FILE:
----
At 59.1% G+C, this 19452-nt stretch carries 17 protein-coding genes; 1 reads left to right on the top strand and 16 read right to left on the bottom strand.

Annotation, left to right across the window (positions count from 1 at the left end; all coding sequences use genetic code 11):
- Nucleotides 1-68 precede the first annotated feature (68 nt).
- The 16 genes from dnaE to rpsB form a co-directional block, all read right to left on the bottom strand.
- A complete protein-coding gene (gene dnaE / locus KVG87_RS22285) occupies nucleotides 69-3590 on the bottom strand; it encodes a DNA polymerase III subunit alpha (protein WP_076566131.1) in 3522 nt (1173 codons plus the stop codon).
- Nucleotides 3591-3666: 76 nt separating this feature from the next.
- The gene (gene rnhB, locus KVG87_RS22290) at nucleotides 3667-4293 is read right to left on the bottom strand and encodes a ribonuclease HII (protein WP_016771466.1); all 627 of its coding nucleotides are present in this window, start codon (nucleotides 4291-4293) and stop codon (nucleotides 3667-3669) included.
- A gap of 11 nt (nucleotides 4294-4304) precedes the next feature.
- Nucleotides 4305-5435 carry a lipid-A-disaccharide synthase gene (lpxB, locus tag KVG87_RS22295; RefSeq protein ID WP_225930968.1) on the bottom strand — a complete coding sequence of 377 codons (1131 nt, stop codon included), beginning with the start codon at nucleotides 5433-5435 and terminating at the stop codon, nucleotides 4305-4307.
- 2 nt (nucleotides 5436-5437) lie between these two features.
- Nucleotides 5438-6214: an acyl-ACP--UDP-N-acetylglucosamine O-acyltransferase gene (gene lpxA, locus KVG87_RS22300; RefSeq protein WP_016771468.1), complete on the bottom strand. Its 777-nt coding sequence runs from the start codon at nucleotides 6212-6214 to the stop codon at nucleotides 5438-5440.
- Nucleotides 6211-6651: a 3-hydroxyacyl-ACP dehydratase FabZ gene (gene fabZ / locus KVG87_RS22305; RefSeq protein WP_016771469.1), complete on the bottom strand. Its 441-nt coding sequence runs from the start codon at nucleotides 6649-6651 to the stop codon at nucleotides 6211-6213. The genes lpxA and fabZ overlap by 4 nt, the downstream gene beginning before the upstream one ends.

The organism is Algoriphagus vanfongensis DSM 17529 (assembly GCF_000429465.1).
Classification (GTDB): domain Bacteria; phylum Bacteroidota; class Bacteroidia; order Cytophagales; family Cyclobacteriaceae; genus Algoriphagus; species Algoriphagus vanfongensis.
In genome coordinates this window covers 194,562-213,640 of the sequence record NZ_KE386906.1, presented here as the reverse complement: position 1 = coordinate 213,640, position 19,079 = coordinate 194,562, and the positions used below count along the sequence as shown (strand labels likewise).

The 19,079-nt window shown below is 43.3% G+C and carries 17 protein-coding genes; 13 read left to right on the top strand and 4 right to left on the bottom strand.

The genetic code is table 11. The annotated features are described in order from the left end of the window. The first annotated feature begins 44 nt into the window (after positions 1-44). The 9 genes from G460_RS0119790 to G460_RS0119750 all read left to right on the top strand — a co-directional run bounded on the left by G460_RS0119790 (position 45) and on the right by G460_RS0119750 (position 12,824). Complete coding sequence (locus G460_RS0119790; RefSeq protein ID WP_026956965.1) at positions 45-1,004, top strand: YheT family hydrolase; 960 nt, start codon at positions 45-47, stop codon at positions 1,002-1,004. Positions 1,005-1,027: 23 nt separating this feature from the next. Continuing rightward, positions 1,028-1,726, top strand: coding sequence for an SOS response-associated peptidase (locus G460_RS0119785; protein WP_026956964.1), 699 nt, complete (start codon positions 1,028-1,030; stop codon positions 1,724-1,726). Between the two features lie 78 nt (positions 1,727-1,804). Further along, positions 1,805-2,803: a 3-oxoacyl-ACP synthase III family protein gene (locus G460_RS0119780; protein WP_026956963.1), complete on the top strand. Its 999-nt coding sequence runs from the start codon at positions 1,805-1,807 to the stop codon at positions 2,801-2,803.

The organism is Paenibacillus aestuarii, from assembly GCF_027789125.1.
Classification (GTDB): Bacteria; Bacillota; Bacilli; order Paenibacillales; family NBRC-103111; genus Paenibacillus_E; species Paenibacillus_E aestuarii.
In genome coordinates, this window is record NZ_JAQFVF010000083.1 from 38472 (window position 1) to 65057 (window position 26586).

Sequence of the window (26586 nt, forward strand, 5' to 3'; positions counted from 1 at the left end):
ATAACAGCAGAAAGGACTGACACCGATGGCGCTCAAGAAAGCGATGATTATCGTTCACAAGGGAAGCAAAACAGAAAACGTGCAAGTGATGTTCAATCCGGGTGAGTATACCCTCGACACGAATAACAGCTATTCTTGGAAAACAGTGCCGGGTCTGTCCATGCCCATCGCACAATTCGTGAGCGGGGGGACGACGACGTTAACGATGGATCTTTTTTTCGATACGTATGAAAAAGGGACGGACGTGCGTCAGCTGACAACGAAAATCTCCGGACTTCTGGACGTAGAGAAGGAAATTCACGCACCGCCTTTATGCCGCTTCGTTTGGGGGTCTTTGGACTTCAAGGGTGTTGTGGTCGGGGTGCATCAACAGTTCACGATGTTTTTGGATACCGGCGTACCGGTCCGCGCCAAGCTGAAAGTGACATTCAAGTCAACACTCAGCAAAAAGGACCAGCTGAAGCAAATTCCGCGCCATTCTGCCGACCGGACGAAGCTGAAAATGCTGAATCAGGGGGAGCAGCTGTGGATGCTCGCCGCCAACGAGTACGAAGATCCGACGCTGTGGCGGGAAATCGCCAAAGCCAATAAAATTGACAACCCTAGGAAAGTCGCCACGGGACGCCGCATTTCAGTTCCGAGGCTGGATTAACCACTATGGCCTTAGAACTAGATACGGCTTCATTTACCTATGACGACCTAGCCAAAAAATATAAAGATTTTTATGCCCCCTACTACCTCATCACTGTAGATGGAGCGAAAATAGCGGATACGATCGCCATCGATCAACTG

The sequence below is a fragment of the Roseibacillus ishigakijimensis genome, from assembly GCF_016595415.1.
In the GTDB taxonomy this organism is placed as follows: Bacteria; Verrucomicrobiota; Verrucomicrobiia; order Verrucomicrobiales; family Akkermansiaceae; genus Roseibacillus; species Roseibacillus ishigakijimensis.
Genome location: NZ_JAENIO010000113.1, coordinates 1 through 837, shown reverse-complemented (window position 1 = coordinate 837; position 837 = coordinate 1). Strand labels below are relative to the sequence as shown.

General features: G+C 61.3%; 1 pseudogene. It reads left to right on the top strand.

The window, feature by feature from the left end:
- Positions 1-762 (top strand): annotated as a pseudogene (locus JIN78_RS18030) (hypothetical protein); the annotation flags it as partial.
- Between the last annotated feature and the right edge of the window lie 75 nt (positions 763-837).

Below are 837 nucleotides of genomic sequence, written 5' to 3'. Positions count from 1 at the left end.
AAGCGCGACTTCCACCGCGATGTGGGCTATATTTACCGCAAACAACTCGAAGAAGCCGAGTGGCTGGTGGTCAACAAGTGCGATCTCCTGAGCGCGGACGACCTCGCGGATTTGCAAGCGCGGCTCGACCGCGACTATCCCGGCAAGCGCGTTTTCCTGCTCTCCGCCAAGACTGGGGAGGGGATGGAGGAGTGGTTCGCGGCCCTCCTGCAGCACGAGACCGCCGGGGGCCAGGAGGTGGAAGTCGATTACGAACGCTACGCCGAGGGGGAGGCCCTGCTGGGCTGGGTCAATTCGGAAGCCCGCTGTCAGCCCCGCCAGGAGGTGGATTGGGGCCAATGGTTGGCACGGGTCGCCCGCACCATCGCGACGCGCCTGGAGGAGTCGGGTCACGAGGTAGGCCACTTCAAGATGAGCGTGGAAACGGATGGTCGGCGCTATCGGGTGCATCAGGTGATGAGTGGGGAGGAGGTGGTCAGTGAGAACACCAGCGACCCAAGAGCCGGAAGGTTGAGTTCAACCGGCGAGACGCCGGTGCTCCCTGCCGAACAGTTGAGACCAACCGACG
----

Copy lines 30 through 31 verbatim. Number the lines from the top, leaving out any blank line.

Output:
Below are 837 nucleotides of genomic sequence, written 5' to 3'. Positions count from 1 at the left end.
AAGCGCGACTTCCACCGCGATGTGGGCTATATTTACCGCAAACAACTCGAAGAAGCCGAGTGGCTGGTGGTCAACAAGTGCGATCTCCTGAGCGCGGACGACCTCGCGGATTTGCAAGCGCGGCTCGACCGCGACTATCCCGGCAAGCGCGTTTTCCTGCTCTCCGCCAAGACTGGGGAGGGGATGGAGGAGTGGTTCGCGGCCCTCCTGCAGCACGAGACCGCCGGGGGCCAGGAGGTGGAAGTCGATTACGAACGCTACGCCGAGGGGGAGGCCCTGCTGGGCTGGGTCAATTCGGAAGCCCGCTGTCAGCCCCGCCAGGAGGTGGATTGGGGCCAATGGTTGGCACGGGTCGCCCGCACCATCGCGACGCGCCTGGAGGAGTCGGGTCACGAGGTAGGCCACTTCAAGATGAGCGTGGAAACGGATGGTCGGCGCTATCGGGTGCATCAGGTGATGAGTGGGGAGGAGGTGGTCAGTGAGAACACCAGCGACCCAAGAGCCGGAAGGTTGAGTTCAACCGGCGAGACGCCGGTGCTCCCTGCCGAACAGTTGAGACCAACCGACG